A Problem-Solving Church


At our Winter Congregational Meeting on January 22, we discussed the future of the church and what options we have after our minister retires this summer. First, I spoke about the optimism and enthusiasm that was present in our community after building our new Fellowship Hall and calling a minister eight years ago.

While that decision was before my time here at UUCBG, in conversations I have learned that we knew it would be a financial risk to build the new building AND call a full-time minister. In anticipation that these two items would lead to further growth, we hoped revenues would rise to meet these new expenses.

This did not happen, in part because we suffered some challenges, starting with the storm that flooded the building we had just built, and also dealing with a painful conflict that took years to resolve. We lost cherished members who moved to other states to live with family or pursue other endeavors.

And so we must now face the reality that our revenue cannot fully support the new building and a full-time minister.

I spoke about how these challenges have shifted our “way of being” and “what is feels like” in the church from an “outward” focus (“We’re terrific and let’s share the love!”) to more of an “inward” focus (cutting costs, improving / creating policies, and getting more organized). These efforts are important, natural, and healthy. To quote the literature (Durall, 2015) we are a “problem solving” church, not a “problem making” church, and that is a very good thing.

We have matured and grown, but how do we get that sense of well-being and optimism back? WE CAN. This is entirely possible. Churches the world over have endured difficulties worse than ours yet gone on to prosper spiritually, emotionally, and financially. The UUA and others have learned what this requires. It involves coming to terms with our past in a way that allows us to let go of lingering upsets and resentments. It involves re-assessing who we are, what we want to be, where we want to go, and taking action. There are ministers who have been specifically trained and certified to guide these conversations.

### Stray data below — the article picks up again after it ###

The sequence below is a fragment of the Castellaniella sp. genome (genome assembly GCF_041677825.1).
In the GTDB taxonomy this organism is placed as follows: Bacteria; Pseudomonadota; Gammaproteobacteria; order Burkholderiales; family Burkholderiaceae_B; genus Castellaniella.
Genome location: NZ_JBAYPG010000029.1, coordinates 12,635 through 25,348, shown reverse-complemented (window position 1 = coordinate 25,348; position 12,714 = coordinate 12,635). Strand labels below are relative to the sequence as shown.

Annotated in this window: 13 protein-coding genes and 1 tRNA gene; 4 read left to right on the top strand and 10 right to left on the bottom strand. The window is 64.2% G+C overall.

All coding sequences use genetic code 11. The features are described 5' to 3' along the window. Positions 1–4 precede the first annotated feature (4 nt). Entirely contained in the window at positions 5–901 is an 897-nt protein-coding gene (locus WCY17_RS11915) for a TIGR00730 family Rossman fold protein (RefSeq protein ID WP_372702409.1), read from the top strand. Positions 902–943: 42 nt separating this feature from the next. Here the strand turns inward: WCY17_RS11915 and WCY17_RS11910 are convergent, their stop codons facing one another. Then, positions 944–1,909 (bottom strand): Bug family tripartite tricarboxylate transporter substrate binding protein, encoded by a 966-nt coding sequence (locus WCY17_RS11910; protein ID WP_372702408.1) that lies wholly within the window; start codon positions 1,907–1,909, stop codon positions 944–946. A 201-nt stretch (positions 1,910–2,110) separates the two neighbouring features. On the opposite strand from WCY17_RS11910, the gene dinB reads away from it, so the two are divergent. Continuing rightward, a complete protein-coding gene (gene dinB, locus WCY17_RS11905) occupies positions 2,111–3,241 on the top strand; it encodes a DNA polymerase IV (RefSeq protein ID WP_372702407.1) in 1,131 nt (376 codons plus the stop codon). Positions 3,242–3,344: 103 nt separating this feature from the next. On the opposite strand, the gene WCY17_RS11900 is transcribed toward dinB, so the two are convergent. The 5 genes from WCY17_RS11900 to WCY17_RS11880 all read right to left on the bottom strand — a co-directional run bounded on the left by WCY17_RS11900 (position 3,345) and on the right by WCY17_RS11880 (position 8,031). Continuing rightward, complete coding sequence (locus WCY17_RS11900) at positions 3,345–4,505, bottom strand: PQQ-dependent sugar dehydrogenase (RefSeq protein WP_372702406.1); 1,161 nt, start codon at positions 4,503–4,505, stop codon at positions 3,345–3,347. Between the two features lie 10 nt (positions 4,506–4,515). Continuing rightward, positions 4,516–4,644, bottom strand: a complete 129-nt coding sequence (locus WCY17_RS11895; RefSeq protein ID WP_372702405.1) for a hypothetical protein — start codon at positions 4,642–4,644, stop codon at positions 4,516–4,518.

At the January meeting, members of the congregation discussed the difference between Interim Ministers, Consulting Ministers, and Called Ministers. We addressed our finances and realistic options for moving forward. I encouraged everyone to read the UUA’s online Transitional Ministry handbook and also Durall’s Don’t Wait Until the Pastor Leaves.

Everyone agreed that we must re-establish a positive cash flow. We could partially fund a minister with a loan from the Endowment Fund, and we will explore this possibility. The Congregation voted unanimously to approve the Board’s completion of the online application for an Interim Minister. This does NOT obligate us in any way, but it will allow the UUA to supply us with possible candidates.

Members who missed the January meeting are encouraged to attend the 11 am service on February 26, where we will have a meeting immediately after the service or include the discussion as part of the service itself. The Board and I would like all of members to be informed and participate in the discussion that leads to this very important decision regarding the future of our church.


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